The game itself isn't long at all, it's only the length of each cut-scene that takes hours to get through. Skip all of that and you could probably complete the game in a single day, but it has a lot of replay value with an alternate ending and special items you can unlock through another playthrough. You can even unlock special outfits for Snake and a couple of other characters will wear in place of their usual clothes. There are also some Easter eggs you can find if you know where to look. The cut-scenes alone are at least three hours long all together and that's excluding the twenty minutes briefing and opening introduction before the title screen. And they only get longer as the series progresses, getting to the point where they even offer you to save in-between the scenes. And when you have to give the player an option to save in-between scenes you're doing something wrong.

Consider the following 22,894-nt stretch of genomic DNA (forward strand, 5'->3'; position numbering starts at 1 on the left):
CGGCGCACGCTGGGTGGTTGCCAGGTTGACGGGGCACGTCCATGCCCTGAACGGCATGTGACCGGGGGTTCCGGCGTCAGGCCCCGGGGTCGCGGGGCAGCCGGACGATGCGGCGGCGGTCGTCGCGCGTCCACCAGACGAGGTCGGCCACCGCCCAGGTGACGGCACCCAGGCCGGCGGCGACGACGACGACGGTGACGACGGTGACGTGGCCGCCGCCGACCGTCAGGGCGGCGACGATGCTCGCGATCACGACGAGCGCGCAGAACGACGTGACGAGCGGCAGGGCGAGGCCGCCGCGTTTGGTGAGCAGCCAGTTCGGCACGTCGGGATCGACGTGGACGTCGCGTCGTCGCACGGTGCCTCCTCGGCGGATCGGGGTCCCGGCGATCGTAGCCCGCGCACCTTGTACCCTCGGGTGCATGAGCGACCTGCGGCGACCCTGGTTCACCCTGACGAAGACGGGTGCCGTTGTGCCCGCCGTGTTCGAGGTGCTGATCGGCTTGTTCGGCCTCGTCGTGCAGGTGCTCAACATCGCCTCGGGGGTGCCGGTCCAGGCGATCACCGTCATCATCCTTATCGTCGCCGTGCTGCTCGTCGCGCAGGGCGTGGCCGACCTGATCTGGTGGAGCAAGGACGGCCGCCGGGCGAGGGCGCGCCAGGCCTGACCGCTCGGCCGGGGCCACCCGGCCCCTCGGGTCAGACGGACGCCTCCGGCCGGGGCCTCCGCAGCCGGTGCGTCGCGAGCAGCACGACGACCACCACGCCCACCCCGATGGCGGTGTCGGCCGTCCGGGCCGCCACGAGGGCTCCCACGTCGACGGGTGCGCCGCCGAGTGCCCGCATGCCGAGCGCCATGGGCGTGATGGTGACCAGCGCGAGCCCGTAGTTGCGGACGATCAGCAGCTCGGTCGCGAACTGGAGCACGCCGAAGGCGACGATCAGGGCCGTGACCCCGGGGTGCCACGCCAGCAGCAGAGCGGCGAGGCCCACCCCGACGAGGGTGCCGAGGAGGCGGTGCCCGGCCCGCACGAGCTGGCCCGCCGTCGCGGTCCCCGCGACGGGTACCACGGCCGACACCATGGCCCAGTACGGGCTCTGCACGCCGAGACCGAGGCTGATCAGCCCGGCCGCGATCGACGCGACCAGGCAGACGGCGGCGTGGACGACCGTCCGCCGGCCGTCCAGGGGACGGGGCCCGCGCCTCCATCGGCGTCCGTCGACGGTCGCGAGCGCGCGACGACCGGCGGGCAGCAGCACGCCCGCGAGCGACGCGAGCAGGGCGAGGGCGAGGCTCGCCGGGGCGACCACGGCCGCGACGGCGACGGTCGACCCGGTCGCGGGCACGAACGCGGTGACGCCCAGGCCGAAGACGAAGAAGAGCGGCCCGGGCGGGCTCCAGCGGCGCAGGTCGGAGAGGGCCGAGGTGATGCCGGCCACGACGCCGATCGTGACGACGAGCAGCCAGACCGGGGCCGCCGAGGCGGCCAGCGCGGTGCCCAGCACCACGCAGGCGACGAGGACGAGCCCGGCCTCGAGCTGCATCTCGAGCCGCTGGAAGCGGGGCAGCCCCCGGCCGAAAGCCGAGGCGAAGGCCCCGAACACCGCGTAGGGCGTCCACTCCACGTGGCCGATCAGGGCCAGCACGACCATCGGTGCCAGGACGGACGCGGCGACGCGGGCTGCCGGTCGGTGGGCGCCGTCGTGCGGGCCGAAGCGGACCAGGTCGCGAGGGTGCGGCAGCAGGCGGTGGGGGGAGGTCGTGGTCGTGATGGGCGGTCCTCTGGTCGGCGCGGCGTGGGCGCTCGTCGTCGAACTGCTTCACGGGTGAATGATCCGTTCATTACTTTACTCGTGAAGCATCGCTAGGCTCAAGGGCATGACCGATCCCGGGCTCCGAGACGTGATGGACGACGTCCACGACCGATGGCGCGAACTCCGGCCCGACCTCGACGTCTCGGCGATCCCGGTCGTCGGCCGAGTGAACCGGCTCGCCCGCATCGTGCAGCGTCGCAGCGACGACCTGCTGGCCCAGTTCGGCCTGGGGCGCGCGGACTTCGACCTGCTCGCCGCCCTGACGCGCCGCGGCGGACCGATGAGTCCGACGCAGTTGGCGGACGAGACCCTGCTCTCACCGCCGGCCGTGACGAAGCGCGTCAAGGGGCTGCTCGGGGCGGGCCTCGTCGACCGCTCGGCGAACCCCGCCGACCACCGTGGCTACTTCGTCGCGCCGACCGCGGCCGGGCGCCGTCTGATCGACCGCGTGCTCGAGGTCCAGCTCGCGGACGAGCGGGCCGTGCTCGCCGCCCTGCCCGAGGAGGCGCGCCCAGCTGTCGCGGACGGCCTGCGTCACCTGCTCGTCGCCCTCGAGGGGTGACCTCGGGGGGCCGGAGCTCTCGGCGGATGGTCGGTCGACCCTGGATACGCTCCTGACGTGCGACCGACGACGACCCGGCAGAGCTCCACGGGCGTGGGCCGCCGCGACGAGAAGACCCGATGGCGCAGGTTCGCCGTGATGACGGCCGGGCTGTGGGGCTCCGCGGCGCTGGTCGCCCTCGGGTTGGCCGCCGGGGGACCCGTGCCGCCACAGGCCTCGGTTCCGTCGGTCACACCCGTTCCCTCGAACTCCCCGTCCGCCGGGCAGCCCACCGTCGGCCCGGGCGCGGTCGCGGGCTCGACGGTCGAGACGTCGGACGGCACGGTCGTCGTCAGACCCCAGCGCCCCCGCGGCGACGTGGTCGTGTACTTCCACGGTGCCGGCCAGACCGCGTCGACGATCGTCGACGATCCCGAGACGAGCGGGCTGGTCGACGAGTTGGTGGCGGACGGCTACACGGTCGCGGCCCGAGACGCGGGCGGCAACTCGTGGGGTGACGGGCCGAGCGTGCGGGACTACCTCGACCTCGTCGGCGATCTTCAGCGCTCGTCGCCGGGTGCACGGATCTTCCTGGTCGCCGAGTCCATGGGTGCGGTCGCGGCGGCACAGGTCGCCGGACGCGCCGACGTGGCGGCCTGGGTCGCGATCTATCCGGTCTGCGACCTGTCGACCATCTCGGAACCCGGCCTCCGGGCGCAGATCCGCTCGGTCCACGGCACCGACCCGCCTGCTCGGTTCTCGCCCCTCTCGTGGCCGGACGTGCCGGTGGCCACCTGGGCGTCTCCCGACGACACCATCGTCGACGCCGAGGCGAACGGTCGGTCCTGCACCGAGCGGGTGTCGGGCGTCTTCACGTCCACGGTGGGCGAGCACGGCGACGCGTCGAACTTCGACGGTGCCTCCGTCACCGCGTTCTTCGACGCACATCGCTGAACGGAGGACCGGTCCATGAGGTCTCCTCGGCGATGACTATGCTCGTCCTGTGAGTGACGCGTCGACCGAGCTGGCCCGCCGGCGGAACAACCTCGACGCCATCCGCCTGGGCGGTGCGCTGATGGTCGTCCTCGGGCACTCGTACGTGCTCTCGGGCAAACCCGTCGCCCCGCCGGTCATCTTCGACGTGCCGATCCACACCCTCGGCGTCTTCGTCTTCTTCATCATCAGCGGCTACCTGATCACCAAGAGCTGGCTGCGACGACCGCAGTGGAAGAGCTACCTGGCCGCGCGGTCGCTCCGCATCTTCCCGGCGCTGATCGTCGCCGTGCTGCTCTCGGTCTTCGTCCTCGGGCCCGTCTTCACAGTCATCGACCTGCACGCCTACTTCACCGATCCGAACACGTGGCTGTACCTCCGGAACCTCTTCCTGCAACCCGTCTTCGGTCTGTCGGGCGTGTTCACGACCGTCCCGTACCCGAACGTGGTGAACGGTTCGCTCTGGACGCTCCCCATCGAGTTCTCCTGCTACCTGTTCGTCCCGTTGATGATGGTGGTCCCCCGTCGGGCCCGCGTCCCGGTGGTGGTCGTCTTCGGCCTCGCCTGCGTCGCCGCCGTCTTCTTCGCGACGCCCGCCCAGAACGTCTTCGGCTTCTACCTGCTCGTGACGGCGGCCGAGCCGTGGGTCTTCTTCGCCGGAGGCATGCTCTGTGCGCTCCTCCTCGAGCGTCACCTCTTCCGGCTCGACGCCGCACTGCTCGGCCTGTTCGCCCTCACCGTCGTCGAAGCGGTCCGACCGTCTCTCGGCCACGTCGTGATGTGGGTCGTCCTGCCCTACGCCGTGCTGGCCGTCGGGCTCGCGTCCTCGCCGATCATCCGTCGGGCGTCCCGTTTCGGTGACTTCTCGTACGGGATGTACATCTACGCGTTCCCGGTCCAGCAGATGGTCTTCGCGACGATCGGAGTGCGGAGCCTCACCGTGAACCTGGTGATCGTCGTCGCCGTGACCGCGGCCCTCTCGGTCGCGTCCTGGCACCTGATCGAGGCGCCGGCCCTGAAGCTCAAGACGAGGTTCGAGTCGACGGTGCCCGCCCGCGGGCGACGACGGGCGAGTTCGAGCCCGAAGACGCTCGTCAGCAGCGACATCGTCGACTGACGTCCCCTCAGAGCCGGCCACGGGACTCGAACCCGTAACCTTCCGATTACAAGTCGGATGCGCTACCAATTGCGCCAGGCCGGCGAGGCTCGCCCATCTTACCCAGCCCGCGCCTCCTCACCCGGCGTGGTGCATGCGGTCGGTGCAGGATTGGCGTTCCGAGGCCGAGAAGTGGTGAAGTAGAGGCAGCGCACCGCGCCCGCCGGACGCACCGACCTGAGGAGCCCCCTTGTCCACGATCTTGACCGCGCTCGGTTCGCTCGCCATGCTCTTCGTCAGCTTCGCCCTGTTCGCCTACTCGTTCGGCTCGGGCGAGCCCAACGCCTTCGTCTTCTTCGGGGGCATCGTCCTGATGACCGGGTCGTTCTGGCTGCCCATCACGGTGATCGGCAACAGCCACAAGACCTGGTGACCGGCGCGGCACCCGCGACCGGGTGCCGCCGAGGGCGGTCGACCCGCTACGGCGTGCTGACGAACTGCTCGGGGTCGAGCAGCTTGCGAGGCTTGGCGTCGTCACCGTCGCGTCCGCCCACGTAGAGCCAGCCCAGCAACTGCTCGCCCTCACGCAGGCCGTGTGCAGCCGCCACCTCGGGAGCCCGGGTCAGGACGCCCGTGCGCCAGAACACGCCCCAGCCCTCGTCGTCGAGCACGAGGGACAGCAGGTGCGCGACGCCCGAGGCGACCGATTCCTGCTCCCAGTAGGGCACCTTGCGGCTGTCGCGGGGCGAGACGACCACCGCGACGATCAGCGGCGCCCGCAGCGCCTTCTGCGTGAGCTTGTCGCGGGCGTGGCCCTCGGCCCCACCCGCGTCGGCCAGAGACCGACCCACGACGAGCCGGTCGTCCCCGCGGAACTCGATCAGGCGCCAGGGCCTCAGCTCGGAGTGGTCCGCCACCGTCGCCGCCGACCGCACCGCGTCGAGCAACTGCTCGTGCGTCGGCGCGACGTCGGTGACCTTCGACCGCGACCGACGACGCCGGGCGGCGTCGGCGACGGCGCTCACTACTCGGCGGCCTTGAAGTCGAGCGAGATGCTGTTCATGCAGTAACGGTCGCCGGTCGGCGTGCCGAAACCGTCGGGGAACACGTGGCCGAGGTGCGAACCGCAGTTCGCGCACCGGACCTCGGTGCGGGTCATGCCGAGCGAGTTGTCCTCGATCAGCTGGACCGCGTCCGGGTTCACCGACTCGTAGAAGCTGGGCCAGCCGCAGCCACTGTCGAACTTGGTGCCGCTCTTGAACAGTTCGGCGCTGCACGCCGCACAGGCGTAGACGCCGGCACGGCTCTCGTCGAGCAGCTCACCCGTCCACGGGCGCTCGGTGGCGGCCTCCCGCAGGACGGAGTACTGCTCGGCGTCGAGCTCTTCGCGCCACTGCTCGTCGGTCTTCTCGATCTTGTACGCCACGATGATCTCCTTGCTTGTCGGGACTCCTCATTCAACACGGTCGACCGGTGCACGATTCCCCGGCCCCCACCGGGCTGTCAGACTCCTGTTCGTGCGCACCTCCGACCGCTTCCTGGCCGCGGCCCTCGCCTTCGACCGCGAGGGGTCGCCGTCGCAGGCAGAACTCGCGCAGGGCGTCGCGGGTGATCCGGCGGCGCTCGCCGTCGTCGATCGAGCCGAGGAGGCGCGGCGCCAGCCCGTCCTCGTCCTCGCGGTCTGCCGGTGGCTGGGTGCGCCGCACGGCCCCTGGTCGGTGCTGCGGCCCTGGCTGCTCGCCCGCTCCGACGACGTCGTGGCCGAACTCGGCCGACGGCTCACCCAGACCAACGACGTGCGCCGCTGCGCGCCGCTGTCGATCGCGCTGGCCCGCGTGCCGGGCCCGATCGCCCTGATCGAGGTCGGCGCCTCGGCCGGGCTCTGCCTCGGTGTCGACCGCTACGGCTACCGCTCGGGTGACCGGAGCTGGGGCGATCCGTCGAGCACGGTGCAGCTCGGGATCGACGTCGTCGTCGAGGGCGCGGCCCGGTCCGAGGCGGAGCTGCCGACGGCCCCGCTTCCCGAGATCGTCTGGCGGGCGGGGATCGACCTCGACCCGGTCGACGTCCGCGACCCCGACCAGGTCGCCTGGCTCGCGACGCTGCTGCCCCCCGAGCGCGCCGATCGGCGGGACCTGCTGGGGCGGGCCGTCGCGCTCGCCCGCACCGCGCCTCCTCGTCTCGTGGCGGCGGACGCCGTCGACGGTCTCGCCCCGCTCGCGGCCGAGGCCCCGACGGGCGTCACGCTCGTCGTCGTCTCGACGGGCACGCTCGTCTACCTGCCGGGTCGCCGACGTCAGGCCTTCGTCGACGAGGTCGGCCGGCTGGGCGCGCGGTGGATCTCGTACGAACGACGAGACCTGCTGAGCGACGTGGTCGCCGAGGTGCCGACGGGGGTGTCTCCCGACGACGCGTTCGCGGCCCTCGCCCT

Cons: There are times where the game will trade self-explanatory methods for innovation and then tell you something that you most likely already know. For example, the first time you approach a ladder the Colonel will call you (you can ignore it, however) and tell you exactly how to climb up or down a ladder. Chances are that by that point you already know how to climb a ladder to begin with. But later on in the game you're told to contact somebody by finding their frequency on the back of the CD case. This is another fourth wall joke as they literally mean the back of the CD case that the game came in. Now by this point in the game the fourth wall jokes have been subtle so at first you're thinking they're talking about the disc that President Baker gave you, or something else you need to find. Nope.